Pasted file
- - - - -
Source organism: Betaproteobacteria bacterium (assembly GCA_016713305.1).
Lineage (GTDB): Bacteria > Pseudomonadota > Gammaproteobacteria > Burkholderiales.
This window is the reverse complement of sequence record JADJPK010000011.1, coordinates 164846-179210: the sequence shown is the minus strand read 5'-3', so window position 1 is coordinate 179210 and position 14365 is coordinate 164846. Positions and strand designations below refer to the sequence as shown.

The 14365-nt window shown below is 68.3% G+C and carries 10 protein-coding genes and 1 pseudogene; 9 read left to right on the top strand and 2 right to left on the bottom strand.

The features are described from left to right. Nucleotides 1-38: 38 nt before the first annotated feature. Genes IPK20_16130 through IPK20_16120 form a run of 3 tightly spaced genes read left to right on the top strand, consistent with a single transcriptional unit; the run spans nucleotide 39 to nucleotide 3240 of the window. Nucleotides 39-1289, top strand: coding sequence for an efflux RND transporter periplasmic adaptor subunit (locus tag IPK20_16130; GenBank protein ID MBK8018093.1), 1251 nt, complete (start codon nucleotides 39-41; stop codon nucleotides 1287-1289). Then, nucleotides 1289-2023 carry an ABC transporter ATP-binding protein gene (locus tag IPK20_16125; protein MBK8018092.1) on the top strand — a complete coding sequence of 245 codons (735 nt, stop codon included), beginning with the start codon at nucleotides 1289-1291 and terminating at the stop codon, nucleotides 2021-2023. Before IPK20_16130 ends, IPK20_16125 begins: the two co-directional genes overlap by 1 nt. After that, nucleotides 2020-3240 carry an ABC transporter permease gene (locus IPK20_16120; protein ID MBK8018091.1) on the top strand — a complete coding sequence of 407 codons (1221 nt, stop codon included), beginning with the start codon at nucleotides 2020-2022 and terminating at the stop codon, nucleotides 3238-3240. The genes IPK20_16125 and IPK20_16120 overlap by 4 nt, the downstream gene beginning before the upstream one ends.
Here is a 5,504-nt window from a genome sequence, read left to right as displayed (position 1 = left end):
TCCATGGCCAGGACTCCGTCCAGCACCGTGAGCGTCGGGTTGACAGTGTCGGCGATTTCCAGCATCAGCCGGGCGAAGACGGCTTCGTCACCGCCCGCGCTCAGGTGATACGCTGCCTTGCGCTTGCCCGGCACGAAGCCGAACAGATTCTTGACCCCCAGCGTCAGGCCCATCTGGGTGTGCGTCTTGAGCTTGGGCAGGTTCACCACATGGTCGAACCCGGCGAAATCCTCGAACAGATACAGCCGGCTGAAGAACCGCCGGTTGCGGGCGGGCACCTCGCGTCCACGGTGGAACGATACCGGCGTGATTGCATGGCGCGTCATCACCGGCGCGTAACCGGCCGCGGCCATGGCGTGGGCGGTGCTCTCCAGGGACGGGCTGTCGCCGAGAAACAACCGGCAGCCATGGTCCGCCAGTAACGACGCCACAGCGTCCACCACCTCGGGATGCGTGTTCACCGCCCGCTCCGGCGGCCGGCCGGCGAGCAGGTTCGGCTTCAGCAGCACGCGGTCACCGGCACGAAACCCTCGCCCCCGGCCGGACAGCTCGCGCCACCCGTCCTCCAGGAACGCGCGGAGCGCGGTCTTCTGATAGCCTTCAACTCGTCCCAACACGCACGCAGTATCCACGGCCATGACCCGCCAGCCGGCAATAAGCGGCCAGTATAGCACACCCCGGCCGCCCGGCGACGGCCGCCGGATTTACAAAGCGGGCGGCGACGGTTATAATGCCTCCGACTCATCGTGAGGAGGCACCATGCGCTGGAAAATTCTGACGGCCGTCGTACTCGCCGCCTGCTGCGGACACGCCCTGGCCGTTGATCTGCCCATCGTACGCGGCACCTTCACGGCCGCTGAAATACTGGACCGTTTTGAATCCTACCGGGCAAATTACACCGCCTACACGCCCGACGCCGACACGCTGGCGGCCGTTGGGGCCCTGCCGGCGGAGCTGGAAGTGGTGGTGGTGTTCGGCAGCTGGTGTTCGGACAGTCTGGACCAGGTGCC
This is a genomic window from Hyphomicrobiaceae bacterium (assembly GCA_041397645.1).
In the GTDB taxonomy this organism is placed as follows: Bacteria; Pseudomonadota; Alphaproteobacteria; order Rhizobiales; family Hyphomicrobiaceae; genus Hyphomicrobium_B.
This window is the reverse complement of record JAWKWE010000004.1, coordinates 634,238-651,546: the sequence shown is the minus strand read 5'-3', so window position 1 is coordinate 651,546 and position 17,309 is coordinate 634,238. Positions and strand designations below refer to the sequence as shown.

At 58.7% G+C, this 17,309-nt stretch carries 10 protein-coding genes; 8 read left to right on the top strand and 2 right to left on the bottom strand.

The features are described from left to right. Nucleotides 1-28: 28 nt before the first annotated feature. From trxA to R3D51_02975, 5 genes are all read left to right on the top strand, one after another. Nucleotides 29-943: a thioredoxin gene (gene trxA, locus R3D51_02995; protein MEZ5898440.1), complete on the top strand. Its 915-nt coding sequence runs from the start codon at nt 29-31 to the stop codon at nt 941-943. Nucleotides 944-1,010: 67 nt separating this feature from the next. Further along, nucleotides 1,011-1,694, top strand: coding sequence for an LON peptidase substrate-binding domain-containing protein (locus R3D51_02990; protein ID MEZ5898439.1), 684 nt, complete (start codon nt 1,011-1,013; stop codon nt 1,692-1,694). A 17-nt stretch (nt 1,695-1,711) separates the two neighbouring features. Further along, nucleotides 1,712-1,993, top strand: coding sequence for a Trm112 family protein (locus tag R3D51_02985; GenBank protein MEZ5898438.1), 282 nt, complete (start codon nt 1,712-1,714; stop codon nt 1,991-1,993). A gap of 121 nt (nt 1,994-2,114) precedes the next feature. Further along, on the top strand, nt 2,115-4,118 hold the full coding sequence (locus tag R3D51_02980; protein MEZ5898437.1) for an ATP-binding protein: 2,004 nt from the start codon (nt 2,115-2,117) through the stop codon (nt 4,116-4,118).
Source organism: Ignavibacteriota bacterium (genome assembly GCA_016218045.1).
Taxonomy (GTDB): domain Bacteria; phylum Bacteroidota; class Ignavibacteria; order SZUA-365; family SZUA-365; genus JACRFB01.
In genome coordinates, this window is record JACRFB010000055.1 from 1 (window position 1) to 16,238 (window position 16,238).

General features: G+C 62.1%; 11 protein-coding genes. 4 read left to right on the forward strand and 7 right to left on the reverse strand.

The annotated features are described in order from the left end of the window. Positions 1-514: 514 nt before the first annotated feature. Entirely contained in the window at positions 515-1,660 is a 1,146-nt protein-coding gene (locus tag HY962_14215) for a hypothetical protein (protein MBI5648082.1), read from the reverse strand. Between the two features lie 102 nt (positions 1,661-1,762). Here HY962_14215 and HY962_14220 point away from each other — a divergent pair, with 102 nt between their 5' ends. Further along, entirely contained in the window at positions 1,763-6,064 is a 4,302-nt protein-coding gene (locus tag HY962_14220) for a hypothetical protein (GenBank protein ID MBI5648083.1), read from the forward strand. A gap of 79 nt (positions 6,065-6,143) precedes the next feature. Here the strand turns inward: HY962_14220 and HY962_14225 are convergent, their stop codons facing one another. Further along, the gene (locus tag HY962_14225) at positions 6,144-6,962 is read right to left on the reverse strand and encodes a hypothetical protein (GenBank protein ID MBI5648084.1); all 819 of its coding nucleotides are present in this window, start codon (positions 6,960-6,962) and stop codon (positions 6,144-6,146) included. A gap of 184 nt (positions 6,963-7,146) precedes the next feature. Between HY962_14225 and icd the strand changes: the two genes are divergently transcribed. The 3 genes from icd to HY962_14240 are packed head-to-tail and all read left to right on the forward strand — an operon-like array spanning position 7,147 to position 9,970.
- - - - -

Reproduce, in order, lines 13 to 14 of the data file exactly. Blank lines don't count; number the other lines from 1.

Source organism: Ignavibacteriota bacterium (genome assembly GCA_016218045.1).
Taxonomy (GTDB): domain Bacteria; phylum Bacteroidota; class Ignavibacteria; order SZUA-365; family SZUA-365; genus JACRFB01.